Becoming a Gun Girl

20131125-120137.jpgAs I fly back to Atlanta after a weekend visiting the folks in New York City, I consider why I have, once again, felt like the odd duck of the family. How many times have they asked me why I am so passionate about firearms, self protection and emergency preparedness. These concepts may not have been part of my upbringing, but they are part of me now. Then again, are they really new to me?

I remember a handful of family trips to Israel when I was young. My father had a number of friends in the Israeli Air Force and during our visits, we might have dinner or even stay on base. Many activities from those trips could be considered foreshadows into my future fascinations.

Pushing buttons while sitting in the gunner position of a functional apache helicopter, falling asleep on a DC-10 transport or running around a dinning hall full of soldiers attempting to shake each one’s hand could have been opportunities every kid had, as far as I knew. These memories help me understand my pride in those who serve and the families who stand behind them, but one memory stands out as a potential root of my firearm passions.

Being a crafty little girl, I went looking for a project after dinner one evening. Eventually, I was handed a live .223 round and a pair of pliers. I had no idea what the round was capable of, but I was told that I was about to make my own bullet necklace like the Israeli teens were wearing. I was psyched! So my father and I removed the bullet from the casing, emptied the powder and replaced the bullet. We drilled a hole through the casing and then threaded a chain through the hole. Back then, this item was a none-issue as we flew back to the U.S., and at school it didn’t seem to bother my teachers either. Could this be how I first fell in love? I’m not sure, but it’s one of my fondest memories (in which I learned nothing about firearms, safety or ballistics).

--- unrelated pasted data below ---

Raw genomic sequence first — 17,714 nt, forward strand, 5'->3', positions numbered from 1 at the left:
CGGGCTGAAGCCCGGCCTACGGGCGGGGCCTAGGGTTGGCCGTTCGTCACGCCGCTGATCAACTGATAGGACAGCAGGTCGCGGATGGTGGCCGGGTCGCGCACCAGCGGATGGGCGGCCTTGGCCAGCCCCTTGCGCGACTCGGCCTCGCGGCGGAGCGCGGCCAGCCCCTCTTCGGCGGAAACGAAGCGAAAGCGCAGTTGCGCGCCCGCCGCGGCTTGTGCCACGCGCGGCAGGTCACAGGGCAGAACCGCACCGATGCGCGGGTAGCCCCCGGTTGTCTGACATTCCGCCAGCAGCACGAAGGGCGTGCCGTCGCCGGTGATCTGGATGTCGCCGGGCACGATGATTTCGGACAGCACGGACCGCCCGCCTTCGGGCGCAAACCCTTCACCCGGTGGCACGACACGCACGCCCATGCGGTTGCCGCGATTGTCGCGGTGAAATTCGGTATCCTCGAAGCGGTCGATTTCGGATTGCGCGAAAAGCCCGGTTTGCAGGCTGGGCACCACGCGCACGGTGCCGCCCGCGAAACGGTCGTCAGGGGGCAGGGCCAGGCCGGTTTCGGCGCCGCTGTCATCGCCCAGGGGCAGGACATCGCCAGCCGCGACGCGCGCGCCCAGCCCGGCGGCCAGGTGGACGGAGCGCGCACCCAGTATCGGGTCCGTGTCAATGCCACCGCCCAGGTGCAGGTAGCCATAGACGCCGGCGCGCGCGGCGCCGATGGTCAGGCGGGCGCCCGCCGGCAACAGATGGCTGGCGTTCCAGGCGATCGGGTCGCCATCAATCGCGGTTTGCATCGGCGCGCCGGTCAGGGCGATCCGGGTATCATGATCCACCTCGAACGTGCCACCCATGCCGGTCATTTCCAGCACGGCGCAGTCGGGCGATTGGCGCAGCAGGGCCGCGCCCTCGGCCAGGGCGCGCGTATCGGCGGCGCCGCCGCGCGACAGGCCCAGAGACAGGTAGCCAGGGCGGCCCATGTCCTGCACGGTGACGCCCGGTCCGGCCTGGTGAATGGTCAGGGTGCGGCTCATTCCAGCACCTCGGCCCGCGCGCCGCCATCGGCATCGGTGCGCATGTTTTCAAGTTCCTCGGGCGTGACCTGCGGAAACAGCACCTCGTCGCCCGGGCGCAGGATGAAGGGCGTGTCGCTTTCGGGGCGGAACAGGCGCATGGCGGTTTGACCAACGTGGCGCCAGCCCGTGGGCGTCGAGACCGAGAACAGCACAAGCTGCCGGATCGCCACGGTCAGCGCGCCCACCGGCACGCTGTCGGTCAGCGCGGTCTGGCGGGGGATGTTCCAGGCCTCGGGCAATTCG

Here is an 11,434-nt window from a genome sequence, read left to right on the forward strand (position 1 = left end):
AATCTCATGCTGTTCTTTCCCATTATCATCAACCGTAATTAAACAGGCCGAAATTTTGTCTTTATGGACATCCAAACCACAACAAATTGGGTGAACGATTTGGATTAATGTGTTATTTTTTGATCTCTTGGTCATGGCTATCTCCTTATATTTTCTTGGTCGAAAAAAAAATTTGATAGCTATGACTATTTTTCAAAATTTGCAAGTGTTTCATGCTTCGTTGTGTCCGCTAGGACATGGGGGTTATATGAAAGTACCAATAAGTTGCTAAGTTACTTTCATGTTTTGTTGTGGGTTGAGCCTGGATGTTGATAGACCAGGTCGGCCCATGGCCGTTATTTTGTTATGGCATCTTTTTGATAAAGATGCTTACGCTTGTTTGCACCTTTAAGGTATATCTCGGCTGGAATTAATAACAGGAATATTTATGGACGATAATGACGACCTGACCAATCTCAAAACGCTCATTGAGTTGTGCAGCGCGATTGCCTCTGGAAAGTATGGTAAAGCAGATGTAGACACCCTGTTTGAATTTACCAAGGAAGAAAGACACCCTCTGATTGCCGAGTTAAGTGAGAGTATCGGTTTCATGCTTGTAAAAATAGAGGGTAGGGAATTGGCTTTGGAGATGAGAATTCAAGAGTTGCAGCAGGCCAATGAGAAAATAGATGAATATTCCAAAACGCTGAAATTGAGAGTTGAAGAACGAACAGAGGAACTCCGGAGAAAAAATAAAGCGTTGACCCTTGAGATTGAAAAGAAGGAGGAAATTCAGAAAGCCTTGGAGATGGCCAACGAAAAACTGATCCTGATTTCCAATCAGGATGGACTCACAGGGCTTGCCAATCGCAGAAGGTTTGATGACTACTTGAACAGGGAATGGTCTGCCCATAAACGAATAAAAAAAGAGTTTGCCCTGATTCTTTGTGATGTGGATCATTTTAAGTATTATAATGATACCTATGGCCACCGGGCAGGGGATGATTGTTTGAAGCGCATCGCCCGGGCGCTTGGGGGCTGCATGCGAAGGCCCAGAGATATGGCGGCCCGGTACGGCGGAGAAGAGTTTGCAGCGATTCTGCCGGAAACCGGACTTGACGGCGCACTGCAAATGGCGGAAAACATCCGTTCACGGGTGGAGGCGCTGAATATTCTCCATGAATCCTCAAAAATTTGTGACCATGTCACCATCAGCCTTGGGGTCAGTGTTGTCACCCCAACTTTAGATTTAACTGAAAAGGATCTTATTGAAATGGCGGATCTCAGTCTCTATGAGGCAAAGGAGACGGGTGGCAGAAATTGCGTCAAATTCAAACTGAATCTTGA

(This post is dedicated to the loving memory of my father who passed away November 1993. The above photo is of my father, left, while visiting Ramon Air Base in the Israeli desert.)

4 thoughts on “Becoming a Gun Girl”

  1. As far as being the odd bird at family gatherings, I know just how you feel. With my brother, we are the ONLY conservative gun lovers in our very left liberal very anti gun extended family.

  2. I often say that my 3 years in IDF (Air Force) was the best time of my life (and it does feel that way). I wore my 5.56 round necklace on the same ball chain with my dog tags. And in the boot camp we used to put our M-16 to bed with us, wrapping the sling around the arm, and I have to admit I didn’t miss my girlfriend that much! :)))

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